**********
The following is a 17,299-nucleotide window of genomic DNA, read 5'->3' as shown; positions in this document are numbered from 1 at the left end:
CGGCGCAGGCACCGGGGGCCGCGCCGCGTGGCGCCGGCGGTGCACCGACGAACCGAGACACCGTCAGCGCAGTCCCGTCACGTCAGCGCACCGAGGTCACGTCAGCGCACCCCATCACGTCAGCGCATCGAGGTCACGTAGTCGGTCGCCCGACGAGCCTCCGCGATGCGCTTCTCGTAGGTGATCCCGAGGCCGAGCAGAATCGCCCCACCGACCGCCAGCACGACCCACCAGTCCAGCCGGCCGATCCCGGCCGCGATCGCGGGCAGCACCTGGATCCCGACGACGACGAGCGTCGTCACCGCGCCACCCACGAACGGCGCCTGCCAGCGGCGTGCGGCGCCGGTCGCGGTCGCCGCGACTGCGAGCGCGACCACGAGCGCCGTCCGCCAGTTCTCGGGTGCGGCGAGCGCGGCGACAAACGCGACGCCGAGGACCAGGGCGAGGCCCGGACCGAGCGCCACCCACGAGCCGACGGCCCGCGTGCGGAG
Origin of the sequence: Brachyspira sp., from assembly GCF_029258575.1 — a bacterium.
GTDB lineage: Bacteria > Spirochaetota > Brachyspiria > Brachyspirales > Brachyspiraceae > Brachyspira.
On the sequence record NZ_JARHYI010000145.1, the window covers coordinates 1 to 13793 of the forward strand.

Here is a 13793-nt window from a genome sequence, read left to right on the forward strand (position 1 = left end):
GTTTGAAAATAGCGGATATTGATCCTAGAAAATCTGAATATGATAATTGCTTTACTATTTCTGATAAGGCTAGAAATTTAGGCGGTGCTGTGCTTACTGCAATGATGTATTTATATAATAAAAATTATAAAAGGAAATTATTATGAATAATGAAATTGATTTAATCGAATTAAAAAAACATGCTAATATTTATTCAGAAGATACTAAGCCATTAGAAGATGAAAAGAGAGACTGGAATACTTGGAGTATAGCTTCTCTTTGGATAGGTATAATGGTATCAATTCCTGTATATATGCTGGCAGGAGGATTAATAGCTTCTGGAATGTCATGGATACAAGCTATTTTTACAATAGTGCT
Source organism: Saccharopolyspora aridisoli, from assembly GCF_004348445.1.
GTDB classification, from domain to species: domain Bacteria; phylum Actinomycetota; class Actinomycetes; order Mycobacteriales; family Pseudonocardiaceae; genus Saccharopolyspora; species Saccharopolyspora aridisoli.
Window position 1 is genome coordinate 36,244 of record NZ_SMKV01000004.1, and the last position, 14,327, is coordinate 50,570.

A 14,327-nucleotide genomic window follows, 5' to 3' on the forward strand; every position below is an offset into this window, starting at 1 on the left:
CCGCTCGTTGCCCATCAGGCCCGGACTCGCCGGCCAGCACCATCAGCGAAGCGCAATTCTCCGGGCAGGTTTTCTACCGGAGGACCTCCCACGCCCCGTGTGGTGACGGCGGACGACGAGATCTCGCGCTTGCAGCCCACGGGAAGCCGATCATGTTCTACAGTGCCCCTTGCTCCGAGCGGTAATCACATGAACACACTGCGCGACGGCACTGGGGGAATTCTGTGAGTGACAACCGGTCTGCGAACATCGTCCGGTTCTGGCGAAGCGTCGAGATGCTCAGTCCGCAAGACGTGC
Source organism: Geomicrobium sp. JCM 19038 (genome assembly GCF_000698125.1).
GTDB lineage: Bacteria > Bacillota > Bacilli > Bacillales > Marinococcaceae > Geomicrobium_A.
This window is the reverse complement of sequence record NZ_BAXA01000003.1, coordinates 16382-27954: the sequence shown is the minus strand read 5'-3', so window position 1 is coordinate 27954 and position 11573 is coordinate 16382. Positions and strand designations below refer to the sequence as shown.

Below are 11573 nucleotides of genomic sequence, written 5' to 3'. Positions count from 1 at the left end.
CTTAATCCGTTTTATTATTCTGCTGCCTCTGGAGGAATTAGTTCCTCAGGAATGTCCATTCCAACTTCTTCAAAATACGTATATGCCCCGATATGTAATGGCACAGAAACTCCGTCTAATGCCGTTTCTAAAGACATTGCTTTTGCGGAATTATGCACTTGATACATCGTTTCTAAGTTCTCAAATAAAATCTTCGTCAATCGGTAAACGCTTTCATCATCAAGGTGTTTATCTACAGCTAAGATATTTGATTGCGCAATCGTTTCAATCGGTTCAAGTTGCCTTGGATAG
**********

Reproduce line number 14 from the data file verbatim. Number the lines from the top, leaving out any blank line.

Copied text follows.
GTDB lineage: Bacteria > Bacillota > Bacilli > Bacillales > Marinococcaceae > Geomicrobium_A.